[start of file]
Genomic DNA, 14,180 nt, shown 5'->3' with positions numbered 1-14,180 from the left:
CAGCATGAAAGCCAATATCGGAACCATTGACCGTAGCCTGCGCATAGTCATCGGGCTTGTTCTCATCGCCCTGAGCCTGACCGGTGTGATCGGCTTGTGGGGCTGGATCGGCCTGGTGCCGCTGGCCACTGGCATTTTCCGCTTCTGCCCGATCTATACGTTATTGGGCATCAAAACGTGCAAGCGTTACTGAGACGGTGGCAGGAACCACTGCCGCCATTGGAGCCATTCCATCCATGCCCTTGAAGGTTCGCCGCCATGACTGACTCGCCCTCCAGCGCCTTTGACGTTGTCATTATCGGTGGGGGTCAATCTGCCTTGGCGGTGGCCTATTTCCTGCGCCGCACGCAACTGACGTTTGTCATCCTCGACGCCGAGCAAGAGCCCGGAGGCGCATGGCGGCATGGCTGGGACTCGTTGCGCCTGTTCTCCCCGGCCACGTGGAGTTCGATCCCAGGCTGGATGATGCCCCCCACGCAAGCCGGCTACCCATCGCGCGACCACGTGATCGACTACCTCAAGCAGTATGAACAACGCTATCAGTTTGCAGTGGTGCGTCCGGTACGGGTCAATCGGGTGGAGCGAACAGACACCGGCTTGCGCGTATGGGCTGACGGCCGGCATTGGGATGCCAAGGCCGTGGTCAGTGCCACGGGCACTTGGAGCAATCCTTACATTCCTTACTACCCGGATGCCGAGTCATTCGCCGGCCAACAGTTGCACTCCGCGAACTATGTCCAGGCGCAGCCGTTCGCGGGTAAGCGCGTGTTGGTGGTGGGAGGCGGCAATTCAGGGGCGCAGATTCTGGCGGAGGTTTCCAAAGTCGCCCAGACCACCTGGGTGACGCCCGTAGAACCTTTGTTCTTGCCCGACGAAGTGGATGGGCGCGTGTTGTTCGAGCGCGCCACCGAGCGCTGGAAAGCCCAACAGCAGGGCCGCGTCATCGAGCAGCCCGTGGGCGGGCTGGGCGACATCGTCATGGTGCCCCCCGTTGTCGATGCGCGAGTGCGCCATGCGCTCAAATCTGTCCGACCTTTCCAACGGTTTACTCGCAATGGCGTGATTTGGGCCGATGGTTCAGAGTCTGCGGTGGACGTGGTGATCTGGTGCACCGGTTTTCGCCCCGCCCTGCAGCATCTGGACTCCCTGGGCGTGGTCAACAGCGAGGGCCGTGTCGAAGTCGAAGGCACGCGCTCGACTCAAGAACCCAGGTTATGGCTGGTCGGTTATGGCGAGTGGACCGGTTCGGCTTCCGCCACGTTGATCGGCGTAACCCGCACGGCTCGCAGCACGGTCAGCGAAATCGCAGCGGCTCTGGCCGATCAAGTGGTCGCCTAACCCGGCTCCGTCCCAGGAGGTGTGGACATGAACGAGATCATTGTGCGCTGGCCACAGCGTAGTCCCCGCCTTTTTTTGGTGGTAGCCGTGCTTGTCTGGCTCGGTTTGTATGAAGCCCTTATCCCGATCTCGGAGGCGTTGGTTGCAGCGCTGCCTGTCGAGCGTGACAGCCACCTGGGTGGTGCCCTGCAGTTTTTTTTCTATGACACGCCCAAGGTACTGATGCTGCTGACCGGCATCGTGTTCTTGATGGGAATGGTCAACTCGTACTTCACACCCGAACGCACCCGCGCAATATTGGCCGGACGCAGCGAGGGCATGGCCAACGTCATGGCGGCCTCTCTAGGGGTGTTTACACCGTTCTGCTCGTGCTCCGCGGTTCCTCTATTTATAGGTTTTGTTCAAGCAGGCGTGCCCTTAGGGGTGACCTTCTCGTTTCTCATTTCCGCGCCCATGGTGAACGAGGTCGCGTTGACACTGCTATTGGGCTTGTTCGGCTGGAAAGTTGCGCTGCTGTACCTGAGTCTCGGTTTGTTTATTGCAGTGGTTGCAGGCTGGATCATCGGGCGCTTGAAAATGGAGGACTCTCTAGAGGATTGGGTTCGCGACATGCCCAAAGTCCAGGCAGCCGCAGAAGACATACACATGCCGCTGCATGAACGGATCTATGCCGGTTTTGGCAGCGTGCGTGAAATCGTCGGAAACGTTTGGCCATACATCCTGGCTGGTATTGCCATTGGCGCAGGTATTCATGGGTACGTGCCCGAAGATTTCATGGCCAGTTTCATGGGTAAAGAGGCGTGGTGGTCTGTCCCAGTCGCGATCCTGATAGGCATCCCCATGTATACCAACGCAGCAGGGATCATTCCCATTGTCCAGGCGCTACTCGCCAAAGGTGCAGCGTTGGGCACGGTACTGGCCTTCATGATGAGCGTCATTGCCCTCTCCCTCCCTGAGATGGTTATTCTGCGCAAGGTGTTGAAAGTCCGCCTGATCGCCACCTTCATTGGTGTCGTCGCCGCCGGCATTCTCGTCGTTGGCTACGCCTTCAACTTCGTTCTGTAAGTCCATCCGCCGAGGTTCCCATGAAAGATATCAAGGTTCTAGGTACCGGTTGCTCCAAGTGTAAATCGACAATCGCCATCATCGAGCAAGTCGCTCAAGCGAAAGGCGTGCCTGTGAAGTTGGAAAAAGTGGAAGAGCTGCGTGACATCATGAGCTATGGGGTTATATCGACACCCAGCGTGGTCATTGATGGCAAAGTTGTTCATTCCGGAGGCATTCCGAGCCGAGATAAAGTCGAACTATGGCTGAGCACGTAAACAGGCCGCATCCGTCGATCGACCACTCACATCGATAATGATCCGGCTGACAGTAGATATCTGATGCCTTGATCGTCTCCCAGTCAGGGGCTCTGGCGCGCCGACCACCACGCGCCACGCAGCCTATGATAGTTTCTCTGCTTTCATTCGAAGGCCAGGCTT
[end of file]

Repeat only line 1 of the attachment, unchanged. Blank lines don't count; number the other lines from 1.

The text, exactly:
Genomic DNA, 14,180 nt, shown 5'->3' with positions numbered 1-14,180 from the left: